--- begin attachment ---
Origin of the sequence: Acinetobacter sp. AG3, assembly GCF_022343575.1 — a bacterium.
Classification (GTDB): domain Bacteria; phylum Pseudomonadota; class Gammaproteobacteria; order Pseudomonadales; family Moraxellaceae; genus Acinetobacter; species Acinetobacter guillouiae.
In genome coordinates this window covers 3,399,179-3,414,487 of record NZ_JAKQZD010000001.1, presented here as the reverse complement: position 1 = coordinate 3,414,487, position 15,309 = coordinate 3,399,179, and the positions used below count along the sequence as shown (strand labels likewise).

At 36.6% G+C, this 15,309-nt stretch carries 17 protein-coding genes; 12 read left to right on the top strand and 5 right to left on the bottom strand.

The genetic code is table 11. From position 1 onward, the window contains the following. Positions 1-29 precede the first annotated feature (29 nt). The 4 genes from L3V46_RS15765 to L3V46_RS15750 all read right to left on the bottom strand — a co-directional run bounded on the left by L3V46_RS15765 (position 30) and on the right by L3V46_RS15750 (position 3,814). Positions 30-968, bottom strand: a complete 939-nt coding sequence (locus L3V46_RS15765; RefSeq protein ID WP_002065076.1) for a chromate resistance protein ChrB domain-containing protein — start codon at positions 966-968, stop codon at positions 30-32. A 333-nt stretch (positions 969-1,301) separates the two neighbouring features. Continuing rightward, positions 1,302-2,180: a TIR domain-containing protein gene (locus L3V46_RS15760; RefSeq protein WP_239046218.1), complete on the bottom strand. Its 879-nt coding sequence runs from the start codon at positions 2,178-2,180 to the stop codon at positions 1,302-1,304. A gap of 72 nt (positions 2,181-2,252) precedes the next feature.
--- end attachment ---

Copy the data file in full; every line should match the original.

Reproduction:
Origin of the sequence: Acinetobacter sp. AG3, assembly GCF_022343575.1 — a bacterium.
Classification (GTDB): domain Bacteria; phylum Pseudomonadota; class Gammaproteobacteria; order Pseudomonadales; family Moraxellaceae; genus Acinetobacter; species Acinetobacter guillouiae.
In genome coordinates this window covers 3,399,179-3,414,487 of record NZ_JAKQZD010000001.1, presented here as the reverse complement: position 1 = coordinate 3,414,487, position 15,309 = coordinate 3,399,179, and the positions used below count along the sequence as shown (strand labels likewise).

At 36.6% G+C, this 15,309-nt stretch carries 17 protein-coding genes; 12 read left to right on the top strand and 5 right to left on the bottom strand.

The genetic code is table 11. From position 1 onward, the window contains the following. Positions 1-29 precede the first annotated feature (29 nt). The 4 genes from L3V46_RS15765 to L3V46_RS15750 all read right to left on the bottom strand — a co-directional run bounded on the left by L3V46_RS15765 (position 30) and on the right by L3V46_RS15750 (position 3,814). Positions 30-968, bottom strand: a complete 939-nt coding sequence (locus L3V46_RS15765; RefSeq protein ID WP_002065076.1) for a chromate resistance protein ChrB domain-containing protein — start codon at positions 966-968, stop codon at positions 30-32. A 333-nt stretch (positions 969-1,301) separates the two neighbouring features. Continuing rightward, positions 1,302-2,180: a TIR domain-containing protein gene (locus L3V46_RS15760; RefSeq protein WP_239046218.1), complete on the bottom strand. Its 879-nt coding sequence runs from the start codon at positions 2,178-2,180 to the stop codon at positions 1,302-1,304. A gap of 72 nt (positions 2,181-2,252) precedes the next feature.